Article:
Here, I hate to admit that the forest had gotten the better of me. I was slowly starting to fall in love with the place. I imagined myself as Little Red Riding Hood walking through the woods with the calls of Cicada keeping me company. The LTMs have a very important role in this forest as seed dispersers. They feed on the Cullenia fruits which can only be ripped open by the macaques, given their thorny outer covering. When the fruit is opened, the seeds are dispersed.

We also noticed a large number of lichens on the trees, and they also became the topic of my project. The prevailing condition of moisture in these forests supports the growth of lichens. Though the forest is dominated largely by Palaquium and Cullenia, some other species include Myristica, Syzygium and a gymnosperm. I was in awe of everything; the animals that I was seeing and hearing, the serene surroundings, the mushroom that lay at my feet or even the leeches that I was trying to get rid of from my shoes!

The day ended with the best part of our trip, the canopy climbing exercise using the single rope technique. This was my ‘aha’ moment, a once in a lifetime experience that might not come again.

As I walked out of the forest, I kept looking back many a times, thinking how enchanted the woods felt, how I might not return to these woods again and how they will keep pulling me back. Picking up a leaf from the floor as a souvenir, I took one last look at the myriad forest that was to become a cherished memory.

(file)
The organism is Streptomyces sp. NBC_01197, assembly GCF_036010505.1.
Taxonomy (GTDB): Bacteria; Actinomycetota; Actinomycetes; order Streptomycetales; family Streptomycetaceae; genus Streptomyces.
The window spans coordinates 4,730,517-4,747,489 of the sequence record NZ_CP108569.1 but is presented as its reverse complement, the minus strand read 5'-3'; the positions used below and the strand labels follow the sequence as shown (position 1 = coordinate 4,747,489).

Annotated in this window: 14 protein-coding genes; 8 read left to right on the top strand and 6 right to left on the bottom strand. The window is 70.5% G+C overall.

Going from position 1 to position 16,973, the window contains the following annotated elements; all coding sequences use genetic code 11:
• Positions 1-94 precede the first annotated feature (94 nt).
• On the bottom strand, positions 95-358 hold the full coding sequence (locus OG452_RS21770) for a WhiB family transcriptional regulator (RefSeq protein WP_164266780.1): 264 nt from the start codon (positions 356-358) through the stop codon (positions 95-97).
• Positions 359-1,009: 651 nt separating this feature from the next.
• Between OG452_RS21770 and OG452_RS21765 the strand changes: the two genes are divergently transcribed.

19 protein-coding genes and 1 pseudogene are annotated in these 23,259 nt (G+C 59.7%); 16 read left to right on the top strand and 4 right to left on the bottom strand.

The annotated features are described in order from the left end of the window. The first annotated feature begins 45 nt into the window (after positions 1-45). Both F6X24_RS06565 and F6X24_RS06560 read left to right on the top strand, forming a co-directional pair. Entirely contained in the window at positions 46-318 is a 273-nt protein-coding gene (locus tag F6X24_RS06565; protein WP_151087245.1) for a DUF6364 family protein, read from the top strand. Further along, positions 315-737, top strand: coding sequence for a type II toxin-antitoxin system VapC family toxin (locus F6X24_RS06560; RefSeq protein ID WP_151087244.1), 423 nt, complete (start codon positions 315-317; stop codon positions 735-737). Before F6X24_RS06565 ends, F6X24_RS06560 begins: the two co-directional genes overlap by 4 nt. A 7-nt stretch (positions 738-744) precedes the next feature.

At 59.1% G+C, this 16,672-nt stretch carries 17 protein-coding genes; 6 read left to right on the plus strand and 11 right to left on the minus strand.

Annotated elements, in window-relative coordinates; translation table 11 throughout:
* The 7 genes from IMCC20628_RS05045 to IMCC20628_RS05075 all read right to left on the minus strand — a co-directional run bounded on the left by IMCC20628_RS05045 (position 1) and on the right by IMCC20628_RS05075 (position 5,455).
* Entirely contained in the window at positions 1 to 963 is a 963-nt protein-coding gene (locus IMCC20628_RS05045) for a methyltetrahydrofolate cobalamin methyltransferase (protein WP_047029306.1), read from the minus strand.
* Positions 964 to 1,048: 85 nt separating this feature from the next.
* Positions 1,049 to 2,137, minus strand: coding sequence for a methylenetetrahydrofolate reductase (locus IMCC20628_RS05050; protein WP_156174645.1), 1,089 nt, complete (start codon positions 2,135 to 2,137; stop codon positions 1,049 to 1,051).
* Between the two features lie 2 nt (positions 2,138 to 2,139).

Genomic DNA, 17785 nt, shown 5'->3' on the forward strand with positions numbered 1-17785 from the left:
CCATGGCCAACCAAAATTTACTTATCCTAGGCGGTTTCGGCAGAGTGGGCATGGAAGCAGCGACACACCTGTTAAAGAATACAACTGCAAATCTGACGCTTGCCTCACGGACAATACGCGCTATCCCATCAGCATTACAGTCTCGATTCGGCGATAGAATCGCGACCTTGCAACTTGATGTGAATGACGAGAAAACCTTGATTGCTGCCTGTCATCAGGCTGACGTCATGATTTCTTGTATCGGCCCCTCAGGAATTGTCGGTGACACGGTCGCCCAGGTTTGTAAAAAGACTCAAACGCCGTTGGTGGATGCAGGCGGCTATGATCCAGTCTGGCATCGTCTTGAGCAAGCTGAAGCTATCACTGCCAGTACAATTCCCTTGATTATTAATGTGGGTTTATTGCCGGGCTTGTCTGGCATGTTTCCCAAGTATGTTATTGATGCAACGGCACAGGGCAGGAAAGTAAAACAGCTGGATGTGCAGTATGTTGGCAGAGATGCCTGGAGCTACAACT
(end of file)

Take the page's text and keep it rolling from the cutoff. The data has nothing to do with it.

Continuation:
Over the next few days, we visited a dry deciduous forest on the lower reaches encountering different species of trees, and learnt how trees adapt to the prevailing climatic conditions. I also learnt quite a few sampling techniques, how to make plots and also learnt reading the compass. Each one of us collected leaf samples for our personal herbarium. This was another euphoric moment because I had never made a herbarium before.

Apart from learning about trees, we also learnt about different adaptations in flowers for pollination- be it a strong smell, colourful appendages or a simple white flower that would stand out in the dark to be pollinated at night.

During the trip, we would stop to have lunch either by a spring or inside the forest and it gave us a chance to look around and learn on our own. It also gave us ideas for our projects. Apart from lessons in the forest, we were also taught other techniques at the field station (ACCC) such as laying camera traps, making  herbariums, a transect walk for sampling of animal species and learning to use instruments like the song meter which is used for bat sampling.

By the time it was time for us to leave, I had fallen in love with the place. And I had every reason to be in love; where else could you spot a rainbow out of your window, hear peacocks calling, see a mongoose run by or simply enjoy the wind blowing across your face.

As I write this article, I once again travel back in time to the forests of KMTR that have given me a memory of a lifetime. KMTR is a place that taught me to be open to new things in life because we never know what is in store for us. It helped me appreciate nature at its very best. And guess what I am proud and elated to say that I too am a field person, who now loves the unknown sounds of the woods and is not afraid of trailing on a path less explored. KMTR, you are missed.